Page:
Challenging Assumptions, Changing Lives: An Interview with Nina Steele

Nina Steele

Today’s interview is with Nina Steele, the 42-year old founder of nonparents.com.

Can you tell me about yourself?

I am originally from the Ivory Coast, now a British citizen. In short, I am a British Ivorian.

In terms of which ethnic groups, I would rather be known as Ivorian as opposed to a specific ethnic group. This is because ethnicity in Africa, and the Ivory Coast , has  become a highly divisive issue. People have lost their lives because of it, so I prefer the more inclusive approach of identifying myself as an Ivorian.

What do you do for work?

I work full time running nonparents.com. It’s a global community for people without children either by choice or circumstance. The site’s overriding aim is to promote a positive image of people without children. For far too long, the narrative has been that we are all destined to be parents, and that those without children are somehow missing out. The site debunks that myth by showing how fulfilling being a non-parent can be. From having more money to spare, to the freedom of doing all those things that parents often have to wait until the children have left home to start doing, the advantages of being a non-parent are endless.

Another myth the site has continuously challenged is the assumption that anyone without children will automatically suffer loneliness in old age, implying that parents always have their children around in old age to look after them. Well, I worked for an old people’s charity for eight years, and I can put that myth to bed. In my former job, the majority of elderly people who complained of being lonely had children. Being lonely in old age can strike anyone, regardless of whether they have children or not.

How long have you been childfree? Have you always known that you wouldn’t have children?

After trying to conceive for 9 years, my husband and I chose to accept that having children was never meant to be. Once we made the decision to stop trying, we never looked back. That was in 2013. In retrospect, I can see clearly that the only reason why I kept trying was because I had bought into the narrative that having children is a must for every couple. Not only that, coming from an African culture where having children is viewed as a person’s greatest achievement contributed to warping my view about what constitutes a life well lived. But of course, I became enlightened and realized how misleading all this message about parenthood is. For example, many of my relatives in the Ivory Coast have children they cannot afford. Some of the children are left to fend for themselves. And of course, many of us know of children in Nigeria and other parts of Africa being abandoned for being witches. I mean, the utter hypocrisy of it!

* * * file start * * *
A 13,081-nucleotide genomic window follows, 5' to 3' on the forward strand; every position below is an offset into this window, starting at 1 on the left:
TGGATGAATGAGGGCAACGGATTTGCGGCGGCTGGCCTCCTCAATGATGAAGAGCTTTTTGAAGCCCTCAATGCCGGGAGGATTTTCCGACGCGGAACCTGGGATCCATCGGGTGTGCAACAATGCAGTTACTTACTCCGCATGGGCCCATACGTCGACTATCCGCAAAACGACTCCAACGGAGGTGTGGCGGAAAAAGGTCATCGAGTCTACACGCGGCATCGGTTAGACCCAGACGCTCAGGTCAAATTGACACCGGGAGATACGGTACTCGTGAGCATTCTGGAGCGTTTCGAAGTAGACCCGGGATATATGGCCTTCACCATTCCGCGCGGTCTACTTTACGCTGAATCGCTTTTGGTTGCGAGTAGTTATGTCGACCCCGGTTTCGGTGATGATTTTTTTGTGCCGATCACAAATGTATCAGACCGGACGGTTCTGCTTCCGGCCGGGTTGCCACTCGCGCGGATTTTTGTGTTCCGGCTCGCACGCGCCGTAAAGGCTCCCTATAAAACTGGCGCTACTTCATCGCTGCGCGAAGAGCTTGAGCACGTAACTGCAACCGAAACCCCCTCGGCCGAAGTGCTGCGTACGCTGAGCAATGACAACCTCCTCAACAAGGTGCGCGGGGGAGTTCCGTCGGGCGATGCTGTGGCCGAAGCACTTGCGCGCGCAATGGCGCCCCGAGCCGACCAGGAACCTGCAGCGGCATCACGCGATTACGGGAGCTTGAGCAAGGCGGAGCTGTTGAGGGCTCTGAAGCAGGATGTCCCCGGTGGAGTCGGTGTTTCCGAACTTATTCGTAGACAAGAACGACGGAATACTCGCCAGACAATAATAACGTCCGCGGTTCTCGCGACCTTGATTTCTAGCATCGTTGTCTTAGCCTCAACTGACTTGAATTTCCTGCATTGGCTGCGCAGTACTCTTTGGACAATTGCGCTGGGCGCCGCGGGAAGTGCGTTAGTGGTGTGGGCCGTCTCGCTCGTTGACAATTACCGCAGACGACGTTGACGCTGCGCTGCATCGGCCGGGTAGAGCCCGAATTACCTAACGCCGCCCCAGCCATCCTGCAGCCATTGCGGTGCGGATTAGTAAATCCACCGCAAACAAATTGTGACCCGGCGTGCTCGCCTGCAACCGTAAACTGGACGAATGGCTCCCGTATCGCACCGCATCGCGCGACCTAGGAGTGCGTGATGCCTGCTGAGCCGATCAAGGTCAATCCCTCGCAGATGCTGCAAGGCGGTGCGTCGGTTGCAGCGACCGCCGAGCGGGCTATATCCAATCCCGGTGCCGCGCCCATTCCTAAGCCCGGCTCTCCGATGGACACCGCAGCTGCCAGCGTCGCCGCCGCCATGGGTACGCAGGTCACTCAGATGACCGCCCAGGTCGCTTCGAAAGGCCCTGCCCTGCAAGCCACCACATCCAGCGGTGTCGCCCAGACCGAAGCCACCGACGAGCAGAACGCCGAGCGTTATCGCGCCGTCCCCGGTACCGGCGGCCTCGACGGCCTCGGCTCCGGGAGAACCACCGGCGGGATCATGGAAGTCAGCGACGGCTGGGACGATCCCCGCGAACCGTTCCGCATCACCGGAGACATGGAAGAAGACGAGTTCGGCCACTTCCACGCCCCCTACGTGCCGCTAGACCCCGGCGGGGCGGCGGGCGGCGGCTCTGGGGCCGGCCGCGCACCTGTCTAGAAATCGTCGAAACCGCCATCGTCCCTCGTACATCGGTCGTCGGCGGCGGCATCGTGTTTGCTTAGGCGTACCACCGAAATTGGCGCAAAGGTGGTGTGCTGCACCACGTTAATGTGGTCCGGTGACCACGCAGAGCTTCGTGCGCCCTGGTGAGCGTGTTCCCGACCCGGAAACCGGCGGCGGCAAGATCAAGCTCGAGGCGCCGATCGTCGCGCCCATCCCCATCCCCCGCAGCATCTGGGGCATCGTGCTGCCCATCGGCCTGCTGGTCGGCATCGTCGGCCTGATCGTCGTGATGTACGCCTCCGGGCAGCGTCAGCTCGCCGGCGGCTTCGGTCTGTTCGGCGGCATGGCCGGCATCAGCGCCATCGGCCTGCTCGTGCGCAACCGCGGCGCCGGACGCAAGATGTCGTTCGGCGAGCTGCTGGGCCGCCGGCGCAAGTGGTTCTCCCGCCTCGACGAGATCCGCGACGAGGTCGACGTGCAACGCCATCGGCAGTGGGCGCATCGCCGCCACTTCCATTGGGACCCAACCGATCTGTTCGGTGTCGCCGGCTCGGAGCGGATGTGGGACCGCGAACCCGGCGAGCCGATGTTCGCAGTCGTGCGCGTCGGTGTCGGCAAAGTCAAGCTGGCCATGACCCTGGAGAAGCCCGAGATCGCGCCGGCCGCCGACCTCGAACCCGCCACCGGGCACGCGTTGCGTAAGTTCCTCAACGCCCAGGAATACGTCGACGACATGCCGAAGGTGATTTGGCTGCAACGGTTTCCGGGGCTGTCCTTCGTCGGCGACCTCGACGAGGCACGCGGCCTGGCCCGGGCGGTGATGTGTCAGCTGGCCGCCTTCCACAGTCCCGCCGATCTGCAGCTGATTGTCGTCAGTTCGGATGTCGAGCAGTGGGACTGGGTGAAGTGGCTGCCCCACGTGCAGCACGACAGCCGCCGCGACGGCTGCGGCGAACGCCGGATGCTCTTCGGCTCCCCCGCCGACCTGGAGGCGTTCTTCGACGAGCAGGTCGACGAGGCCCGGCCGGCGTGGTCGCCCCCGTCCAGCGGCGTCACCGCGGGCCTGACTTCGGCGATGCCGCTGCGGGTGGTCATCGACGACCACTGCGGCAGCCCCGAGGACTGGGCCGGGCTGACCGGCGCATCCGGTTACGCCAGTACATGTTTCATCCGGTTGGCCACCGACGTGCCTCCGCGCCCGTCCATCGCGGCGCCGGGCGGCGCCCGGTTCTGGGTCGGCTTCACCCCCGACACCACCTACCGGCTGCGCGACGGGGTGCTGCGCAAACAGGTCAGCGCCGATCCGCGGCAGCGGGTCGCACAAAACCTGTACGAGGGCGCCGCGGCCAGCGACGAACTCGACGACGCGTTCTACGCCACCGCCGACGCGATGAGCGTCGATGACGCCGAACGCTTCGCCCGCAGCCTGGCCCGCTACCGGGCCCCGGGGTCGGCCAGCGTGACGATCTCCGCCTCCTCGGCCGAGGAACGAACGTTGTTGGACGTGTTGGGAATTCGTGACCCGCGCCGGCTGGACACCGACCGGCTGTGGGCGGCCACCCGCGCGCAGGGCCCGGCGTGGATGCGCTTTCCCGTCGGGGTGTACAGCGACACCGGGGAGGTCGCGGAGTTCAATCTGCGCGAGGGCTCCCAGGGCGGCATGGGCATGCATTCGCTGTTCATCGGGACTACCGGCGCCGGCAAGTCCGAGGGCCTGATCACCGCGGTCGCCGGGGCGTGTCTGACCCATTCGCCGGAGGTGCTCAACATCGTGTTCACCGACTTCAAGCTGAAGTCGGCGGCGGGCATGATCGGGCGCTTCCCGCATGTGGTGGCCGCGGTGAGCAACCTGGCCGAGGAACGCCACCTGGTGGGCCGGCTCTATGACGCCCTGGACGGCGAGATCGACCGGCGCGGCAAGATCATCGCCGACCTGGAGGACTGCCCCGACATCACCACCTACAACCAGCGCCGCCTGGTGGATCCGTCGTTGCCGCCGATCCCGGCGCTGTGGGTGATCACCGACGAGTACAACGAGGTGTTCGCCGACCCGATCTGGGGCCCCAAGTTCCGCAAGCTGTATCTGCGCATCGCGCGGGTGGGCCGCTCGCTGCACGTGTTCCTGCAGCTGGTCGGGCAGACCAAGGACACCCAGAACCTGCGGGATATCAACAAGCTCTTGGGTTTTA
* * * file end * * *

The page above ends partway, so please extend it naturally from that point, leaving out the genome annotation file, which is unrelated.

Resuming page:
How have your family and friends reacted to you being childfree?

There was resistance at first. Some of my relatives had assumed that we would end up adopting. Now that everyone can see how happy we are as a couple, the subject of children is seldom mentioned.

You mentioned your husband. How does your partner feel about you being childfree?

My husband was never keen on having children to begin with. It was me who wanted them at first because of all the societal pressures and cultural issues I mentioned before. He is as happy to be childfree as I am.

Do you feel that society is accepting of your decision?

My relatives have certainly accepted our choice to be childfree. As for society, overpopulation (and all the issues that come with it) is forcing people to reassess their views on children. It is now obvious that finite resources cannot sustain an ever growing population. Not only that, increased pollution and damage to the environment are linked to overpopulation. These are issues that will affect all of us.

Do you think your advocacy is contributing to changing ideas about being childfree in general and for black people in particular?

My website is translated in 30 languages and so reaches people in all corners of the globe. I feel strongly about educating people about the benefits and advantages of being childfree. For too long, the narrative has been negative around this issue. But thankfully, people are now waking up to the reality that parenthood is far from the ideal we have been made to believe that it is.

As for black people in particular, I  believe that social media and the Internet in general are helping many see that parenthood is not the only way. Many people from Africa have reached out to me through social media to tell me how much finding my website has changed their lives. A woman from Nigeria whose husband left her because she could not conceive went from being totally depressed to being empowered, thanks to nonparents.com. She is one of many, and that’s just the beginning. As the site continues to grow, I anticipate that many more lives will be impacted positively, wherever people happen to be in the world.

Photo credit: Nina Steele

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1 Comment

  1. Pingback: New Podcast by Keturah Kendrick | Childfree African

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